The quick answer here is without doubt, yes. They work better across the spectrum of terrain on our UK hills than I expected them to - and I've tested them in Snowdonia, Cumbria, the West Pennine Moors and Dartmoor. I've used them on sections of the Bob Graham and the Paddy Buckley so lots of free terrain as well as paths and trods. There are times I would still choose a more aggressive sole, for all day running on soft wet ground for instance. However, whereas in the past I've bought a "fell" shoe and a "trail" shoe, that distinction rather breaks down in this case, and if you're only buying one pair for a bit of everything then it makes sense to use something like the Kaptiva that can cope with so much and provide a decent level of durability too. I've noticed some advertising suggest this is just a trail shoe - well I'd say it's got a lot more to offer than that description suggests.
Kaptiva is the trail running shoe dedicated to medium and long distance races such as skyraces and mountain running. Innovative knit fabric and SLIP-ON construction which reduces to a minimum the volumes of each individual piece of the shoe. The fit is snug and comfortable, free of empty, destabilizing volumes. The stretch, mono-layer cuff sticks to the heel like a sock avoiding overlapping layers and preventing external agents from entering the shoe, facilitating at the same time the entry of the foot and the operation of fit. The sole/midsole package aims at providing the perfect balance between fluidity, stability, flexibility and traction thanks to the longitudinal cuts in the tread of the super grippy and extremely durable FriXion White compound with Impact Brake System lugs of different angle inclinations.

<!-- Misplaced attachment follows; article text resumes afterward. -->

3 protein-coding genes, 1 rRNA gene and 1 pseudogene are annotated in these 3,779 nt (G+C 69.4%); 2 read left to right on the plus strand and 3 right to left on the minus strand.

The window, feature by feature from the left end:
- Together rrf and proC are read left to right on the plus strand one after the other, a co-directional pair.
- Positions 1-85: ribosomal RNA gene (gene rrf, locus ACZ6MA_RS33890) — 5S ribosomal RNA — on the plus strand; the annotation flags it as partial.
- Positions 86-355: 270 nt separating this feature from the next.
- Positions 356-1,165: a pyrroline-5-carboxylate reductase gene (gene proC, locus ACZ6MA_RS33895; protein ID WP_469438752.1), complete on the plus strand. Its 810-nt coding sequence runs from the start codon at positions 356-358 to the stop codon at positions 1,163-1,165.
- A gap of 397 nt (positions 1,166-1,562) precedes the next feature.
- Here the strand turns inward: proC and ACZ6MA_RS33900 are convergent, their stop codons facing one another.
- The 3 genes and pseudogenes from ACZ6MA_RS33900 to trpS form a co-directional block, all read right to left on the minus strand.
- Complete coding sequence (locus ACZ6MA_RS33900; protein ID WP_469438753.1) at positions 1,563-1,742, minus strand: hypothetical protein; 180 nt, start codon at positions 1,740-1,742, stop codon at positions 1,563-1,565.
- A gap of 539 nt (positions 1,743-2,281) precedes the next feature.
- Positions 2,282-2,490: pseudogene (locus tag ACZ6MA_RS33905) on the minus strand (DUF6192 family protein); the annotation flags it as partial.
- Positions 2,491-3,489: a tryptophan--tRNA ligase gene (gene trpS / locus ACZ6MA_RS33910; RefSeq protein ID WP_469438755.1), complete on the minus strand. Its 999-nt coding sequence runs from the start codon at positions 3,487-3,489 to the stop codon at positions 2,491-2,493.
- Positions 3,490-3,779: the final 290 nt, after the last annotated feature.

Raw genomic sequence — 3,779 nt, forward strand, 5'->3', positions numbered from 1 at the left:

For more info see lasportiva.com